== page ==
Friday, September 30, 2011

No brainers in the news

While rising from my slumber the other morning I was informed by Ms. Ann Doyle (pictured above on the TV News), who was reading the morning news on the radio, that the main item for discussion between Nicholas Sarkozy, the French president, and Mr. Papandreou, the prime minister of Greece, at their meeting in Paris later today, would be the Greek debt crisis.

Well, I said to my wife who, for her sins, is obliged to listen to my musings on these occasions, they’re hardly going to spend the meeting talking about the Ireland – Italy World Cup rugby game, which is due to be played on Sunday (although, to be fair, they might well be interested in whether or not Ronan O’Gara will be in the starting line out for Ireland as, it seems, is every other cognisant human at this stage of our evolution).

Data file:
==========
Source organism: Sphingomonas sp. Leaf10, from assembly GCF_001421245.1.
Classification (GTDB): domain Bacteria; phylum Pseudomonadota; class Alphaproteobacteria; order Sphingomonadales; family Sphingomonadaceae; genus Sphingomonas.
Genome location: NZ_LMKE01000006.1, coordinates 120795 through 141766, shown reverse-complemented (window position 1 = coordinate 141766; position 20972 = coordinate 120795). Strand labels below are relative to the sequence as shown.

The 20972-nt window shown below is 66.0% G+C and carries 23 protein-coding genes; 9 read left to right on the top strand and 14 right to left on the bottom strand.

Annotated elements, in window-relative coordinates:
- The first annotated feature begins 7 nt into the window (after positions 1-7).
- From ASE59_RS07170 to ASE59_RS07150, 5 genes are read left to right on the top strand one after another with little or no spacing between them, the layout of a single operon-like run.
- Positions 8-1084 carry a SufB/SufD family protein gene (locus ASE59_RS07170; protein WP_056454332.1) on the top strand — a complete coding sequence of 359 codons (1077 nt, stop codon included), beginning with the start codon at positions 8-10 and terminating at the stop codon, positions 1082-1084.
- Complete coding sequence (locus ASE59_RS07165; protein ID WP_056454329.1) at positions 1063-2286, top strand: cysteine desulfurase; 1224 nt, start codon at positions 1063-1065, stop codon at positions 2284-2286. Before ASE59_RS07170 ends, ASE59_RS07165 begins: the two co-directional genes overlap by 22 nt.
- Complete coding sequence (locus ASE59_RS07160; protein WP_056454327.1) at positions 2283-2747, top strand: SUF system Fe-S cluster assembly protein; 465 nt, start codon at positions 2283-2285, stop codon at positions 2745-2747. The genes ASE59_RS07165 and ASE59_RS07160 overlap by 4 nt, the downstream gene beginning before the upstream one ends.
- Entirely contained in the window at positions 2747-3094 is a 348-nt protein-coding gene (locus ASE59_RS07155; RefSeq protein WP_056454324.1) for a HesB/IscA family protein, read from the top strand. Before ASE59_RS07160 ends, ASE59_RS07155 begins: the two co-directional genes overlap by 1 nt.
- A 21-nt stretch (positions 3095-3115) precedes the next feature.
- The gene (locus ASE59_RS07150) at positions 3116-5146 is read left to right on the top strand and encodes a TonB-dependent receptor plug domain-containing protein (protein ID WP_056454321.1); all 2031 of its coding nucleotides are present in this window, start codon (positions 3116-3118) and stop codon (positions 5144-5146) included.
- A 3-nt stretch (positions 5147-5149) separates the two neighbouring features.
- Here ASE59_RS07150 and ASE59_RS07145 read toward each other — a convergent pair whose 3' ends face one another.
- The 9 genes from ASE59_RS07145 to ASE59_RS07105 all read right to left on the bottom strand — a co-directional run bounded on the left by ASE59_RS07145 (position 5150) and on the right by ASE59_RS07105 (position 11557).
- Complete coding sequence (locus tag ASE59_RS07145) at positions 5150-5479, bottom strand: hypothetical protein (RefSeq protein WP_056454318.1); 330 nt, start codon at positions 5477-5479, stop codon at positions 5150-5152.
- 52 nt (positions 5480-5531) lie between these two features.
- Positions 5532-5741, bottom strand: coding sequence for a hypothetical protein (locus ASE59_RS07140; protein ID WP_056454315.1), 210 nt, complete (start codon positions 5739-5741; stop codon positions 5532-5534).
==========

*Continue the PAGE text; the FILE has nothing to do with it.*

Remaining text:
My problem is that the above is another example of when we are treated to what my American friends call a no-brainer, as some sort of verbal packaging to contain the real story, which is that a meeting between the two heads of state will take place today in Paris.

The same thing happens when the newsreader says something like: “Gardai have begun an investigation after the body of a man was found with gunshot wounds…”. That’s not news. It would be news if an RTE reporter discovered that the police had decided not to bother with an investigation in such circumstances. Again, the real purpose of the item is to let us know about the murder, so why don’t they just get on with it?

So I have this plea to my many readers in the RTE newsroom – please give a little thought to the way these things are presented. If nothing else, Mrs. Mouse will have less in the way of irascible commentary to put up with as she awakens of a morning.

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